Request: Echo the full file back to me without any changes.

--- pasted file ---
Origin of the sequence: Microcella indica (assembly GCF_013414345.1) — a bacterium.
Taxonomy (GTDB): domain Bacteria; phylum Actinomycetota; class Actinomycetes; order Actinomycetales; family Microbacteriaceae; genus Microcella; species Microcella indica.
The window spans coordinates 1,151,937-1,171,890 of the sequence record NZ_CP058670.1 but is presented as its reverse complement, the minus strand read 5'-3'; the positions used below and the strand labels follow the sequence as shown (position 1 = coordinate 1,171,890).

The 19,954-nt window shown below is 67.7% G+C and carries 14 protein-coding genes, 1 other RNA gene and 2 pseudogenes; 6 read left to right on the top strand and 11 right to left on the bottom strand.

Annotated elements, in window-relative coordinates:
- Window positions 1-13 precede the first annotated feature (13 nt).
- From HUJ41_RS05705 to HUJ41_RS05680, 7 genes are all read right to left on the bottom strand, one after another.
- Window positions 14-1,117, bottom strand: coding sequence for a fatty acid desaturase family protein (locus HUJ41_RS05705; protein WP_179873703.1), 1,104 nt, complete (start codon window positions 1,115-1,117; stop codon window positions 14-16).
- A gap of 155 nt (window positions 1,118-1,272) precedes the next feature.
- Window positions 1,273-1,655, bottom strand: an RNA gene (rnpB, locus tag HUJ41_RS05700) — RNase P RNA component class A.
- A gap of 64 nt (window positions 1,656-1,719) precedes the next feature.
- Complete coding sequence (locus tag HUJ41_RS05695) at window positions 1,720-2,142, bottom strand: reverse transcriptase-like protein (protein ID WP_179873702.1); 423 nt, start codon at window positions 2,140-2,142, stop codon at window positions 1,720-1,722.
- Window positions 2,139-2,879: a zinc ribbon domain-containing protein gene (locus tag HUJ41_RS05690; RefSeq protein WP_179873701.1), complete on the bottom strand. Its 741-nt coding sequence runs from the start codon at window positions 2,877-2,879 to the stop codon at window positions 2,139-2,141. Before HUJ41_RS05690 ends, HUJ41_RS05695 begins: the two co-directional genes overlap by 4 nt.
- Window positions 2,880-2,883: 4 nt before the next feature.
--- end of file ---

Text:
Origin of the sequence: Microcella indica (assembly GCF_013414345.1) — a bacterium.
Taxonomy (GTDB): domain Bacteria; phylum Actinomycetota; class Actinomycetes; order Actinomycetales; family Microbacteriaceae; genus Microcella; species Microcella indica.
The window spans coordinates 1,151,937-1,171,890 of the sequence record NZ_CP058670.1 but is presented as its reverse complement, the minus strand read 5'-3'; the positions used below and the strand labels follow the sequence as shown (position 1 = coordinate 1,171,890).

The 19,954-nt window shown below is 67.7% G+C and carries 14 protein-coding genes, 1 other RNA gene and 2 pseudogenes; 6 read left to right on the top strand and 11 right to left on the bottom strand.

Annotated elements, in window-relative coordinates:
- Window positions 1-13 precede the first annotated feature (13 nt).
- From HUJ41_RS05705 to HUJ41_RS05680, 7 genes are all read right to left on the bottom strand, one after another.
- Window positions 14-1,117, bottom strand: coding sequence for a fatty acid desaturase family protein (locus HUJ41_RS05705; protein WP_179873703.1), 1,104 nt, complete (start codon window positions 1,115-1,117; stop codon window positions 14-16).
- A gap of 155 nt (window positions 1,118-1,272) precedes the next feature.
- Window positions 1,273-1,655, bottom strand: an RNA gene (rnpB, locus tag HUJ41_RS05700) — RNase P RNA component class A.
- A gap of 64 nt (window positions 1,656-1,719) precedes the next feature.
- Complete coding sequence (locus tag HUJ41_RS05695) at window positions 1,720-2,142, bottom strand: reverse transcriptase-like protein (protein ID WP_179873702.1); 423 nt, start codon at window positions 2,140-2,142, stop codon at window positions 1,720-1,722.
- Window positions 2,139-2,879: a zinc ribbon domain-containing protein gene (locus tag HUJ41_RS05690; RefSeq protein WP_179873701.1), complete on the bottom strand. Its 741-nt coding sequence runs from the start codon at window positions 2,877-2,879 to the stop codon at window positions 2,139-2,141. Before HUJ41_RS05690 ends, HUJ41_RS05695 begins: the two co-directional genes overlap by 4 nt.
- Window positions 2,880-2,883: 4 nt before the next feature.